The Beckham effect

David Beckham has a fight on his hands to convince a sceptical USA and take soccer to the next level over the pond, writes Dominic Fifield.

Not since Pele graced the long defunct New York Cosmos in the 1970s has the game across the pond boasted a name this glitzy. Yet, while LA Galaxy rejoice in their coup, the prevailing sense is that the entire domestic league is holding its breath to witness ‘the Beckham effect’ and gauge whether he can change the face of football in the United States.

The former England captain’s image stared out from the front cover of Sports Illustrated, the first British sportsman to claim that honour since Ian Woosman in 1991, with the six-page article including one particular admission of note from the 32-year-old. “This is not a big brand thing,” he said, reflecting the cynicism which greeted confirmation that he was leaving the Bernabeu for league games at venues such as Dallas’ Pizza Hut Park. “It’s about me being the ambassador for MLS. If I can make people more aware and make kids realise that you can go into higher levels and make a great living from playing soccer, that’s what I’m going over there to do.”

Yet, despite the league, in its 12th year, being set to expand from 13 to 16 teams by 2010 and there being 42m Hispanics in the United States, many of whose allegiances lie with soccer rather than more traditional American sports, doubts persist as to whether Beckham’s arrival can truly inspire a lasting interest in the game here and raise it to the next level.

“He is the first big superstar to come to the States and the MLS and I hope to God other players do come,” said the former Italy international Giorgio Chinaglia, who was capped 14 times by his country, featured at the 1974 World Cup finals, moved to the North American Soccer League in 1976 and played alongside Pele at the Cosmos. “But one great player cannot revolutionise the sport. The league has to change its way of thinking.

“They are trying to say Becks is like Pele but I’m just waiting to see what he’s like when he plays. First of all the salary is not $250m (£120m) (over five years). It’s $5.9m for playing and he has deals on the side for so many shirts and other things because soccer in the U.S. at the moment, as far as television is concerned, has no ratings and it’s very difficult to sell merchandise.”

LA Galaxy disagree. “We’re already well over a quarter of a million units (replica shirts) that were ordered, without knowledge of what they were going to look like,” said the club’s general manager, Alexi Lalas, after the unveiling of a new strip, all white and reminiscent of Real Madrid, to tap into Beckham’s arrival.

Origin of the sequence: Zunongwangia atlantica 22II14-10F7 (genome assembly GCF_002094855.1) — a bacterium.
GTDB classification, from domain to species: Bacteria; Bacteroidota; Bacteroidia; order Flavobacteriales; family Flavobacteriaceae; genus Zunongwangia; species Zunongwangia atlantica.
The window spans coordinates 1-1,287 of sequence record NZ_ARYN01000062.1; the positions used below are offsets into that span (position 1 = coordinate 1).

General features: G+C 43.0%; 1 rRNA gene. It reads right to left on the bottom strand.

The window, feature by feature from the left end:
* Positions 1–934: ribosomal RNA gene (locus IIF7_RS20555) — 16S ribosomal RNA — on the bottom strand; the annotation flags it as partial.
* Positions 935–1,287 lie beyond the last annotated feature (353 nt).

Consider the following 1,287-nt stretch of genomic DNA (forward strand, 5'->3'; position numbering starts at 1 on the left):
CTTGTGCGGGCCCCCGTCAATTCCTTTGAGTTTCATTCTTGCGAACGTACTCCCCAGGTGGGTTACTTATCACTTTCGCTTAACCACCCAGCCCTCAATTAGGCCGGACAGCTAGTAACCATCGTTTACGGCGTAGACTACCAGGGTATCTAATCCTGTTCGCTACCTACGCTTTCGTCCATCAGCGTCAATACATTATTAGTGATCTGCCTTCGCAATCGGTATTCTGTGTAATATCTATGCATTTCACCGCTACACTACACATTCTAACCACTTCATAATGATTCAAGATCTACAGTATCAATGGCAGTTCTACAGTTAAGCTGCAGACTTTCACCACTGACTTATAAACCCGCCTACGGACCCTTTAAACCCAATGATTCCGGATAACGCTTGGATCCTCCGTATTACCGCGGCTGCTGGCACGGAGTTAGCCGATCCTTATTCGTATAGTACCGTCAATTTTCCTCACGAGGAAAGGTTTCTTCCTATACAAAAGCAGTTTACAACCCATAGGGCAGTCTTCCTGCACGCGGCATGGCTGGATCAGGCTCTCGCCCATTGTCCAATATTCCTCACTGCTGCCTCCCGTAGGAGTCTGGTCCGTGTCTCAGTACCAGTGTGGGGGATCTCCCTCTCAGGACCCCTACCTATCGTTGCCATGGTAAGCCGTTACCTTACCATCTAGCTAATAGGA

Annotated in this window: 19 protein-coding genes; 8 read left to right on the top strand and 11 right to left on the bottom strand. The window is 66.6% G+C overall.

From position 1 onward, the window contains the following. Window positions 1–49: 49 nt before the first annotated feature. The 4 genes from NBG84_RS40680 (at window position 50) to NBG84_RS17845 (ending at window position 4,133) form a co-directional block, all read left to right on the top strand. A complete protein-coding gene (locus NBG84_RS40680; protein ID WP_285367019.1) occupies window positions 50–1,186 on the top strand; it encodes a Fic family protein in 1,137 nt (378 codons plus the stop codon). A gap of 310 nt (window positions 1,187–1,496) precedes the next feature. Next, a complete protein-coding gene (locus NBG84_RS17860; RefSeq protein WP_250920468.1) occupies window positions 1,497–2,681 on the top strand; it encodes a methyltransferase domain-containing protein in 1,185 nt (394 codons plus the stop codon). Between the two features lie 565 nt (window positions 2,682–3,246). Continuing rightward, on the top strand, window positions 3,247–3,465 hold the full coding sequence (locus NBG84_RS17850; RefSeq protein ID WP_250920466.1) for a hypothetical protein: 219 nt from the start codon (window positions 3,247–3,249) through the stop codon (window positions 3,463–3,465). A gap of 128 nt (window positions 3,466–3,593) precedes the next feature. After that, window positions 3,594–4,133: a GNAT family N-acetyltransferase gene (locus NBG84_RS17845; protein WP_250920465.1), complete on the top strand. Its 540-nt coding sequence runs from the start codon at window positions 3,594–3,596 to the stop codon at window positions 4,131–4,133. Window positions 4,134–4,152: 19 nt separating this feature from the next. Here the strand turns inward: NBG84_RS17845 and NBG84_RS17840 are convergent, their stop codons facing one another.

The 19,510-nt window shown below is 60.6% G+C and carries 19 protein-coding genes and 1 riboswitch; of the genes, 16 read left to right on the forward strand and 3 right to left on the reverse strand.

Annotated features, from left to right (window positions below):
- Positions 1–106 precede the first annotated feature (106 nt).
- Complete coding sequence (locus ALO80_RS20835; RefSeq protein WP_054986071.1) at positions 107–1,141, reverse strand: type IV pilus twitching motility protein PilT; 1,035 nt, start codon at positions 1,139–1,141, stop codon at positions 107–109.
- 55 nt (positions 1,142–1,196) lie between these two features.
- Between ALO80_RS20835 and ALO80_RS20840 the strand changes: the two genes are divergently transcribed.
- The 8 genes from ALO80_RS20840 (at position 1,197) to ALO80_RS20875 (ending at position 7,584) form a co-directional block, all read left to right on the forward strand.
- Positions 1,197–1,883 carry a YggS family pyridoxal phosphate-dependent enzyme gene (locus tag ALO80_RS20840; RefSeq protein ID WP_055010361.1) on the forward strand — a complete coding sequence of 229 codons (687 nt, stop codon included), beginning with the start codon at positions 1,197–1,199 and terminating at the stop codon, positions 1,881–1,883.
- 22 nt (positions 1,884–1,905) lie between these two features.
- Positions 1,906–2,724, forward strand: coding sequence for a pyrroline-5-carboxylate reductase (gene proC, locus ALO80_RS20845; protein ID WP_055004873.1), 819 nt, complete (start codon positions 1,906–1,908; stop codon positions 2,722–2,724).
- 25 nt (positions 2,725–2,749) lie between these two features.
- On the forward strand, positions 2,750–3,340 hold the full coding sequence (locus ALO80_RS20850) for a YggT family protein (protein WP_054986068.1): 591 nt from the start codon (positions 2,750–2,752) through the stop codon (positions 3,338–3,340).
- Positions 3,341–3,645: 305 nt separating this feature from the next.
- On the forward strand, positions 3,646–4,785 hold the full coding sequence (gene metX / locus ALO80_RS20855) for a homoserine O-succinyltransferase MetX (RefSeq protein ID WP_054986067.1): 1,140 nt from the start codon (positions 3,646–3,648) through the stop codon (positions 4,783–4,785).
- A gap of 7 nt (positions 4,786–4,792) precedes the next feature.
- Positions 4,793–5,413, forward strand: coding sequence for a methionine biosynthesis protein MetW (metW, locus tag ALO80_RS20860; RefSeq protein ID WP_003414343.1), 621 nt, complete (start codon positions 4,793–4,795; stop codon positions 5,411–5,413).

“MLS has never seen 70,000 people, the Red Bulls in New York average 10,000 at the moment and I don’t think Beckham alone can change all that,” said Chinaglia, who scored 242 goals in his 254 games in the NASL. “If they really paid $250m to recruits, then lots more stars would come but that’s not the real figure. Good stars will only come here when their careers are over. When Pele came here he played just three years but the Cosmos only started getting big crowds after he left when we had Franz Beckenbauer, Johan Neeskens, Carlos Alberto and myself.

“We had more than one great player and 16 different nationalities. Chicago have got Cuauhtemoc Blanco, the Mexico international, but you need at least 50 players of that character. Besides, Pele and Maradona could dribble and score goals but David is a great player but doesn’t score many goals, so it won’t be easy for him. He’s almost a special team player, like an American football player. But Galaxy are not a great team and they are struggling.”

The Galaxy may be one of the most successful clubs in the league but they have been on decline since 2006 and languish second bottom of the Western standings at present with only three wins all season. The management staff instigated something of a mid-season reshuffle with Beckham one of a quintet of new faces in Carson City. Yet results will have to improve from now on in. “It’s strange to see so many new faces coming in and to see people leaving too,” said the U.S. international Landon Donovan, the team’s previous star performer. “But we had to do something.

“If we go out there and embarrass ourselves (because) our players are a bunch of individuals who don’t work together, this whole thing goes up in smoke,” said Tim Leiweke, president of AEG, which owns the Galaxy. While Beckham may have set his sights on helping the long-term development of the game in the United States, the short-term, and his ability to transform this club’s slapdash season, is key to whether any of his objectives are met. The Galaxy boast 11,000 season ticket holders for their 27,000 seats and they expect average attendances to edge nearer capacity with Beckham in their ranks. The new arrival has a reputation to justify in the months ahead.

© Guardian Newspapers Limited 2007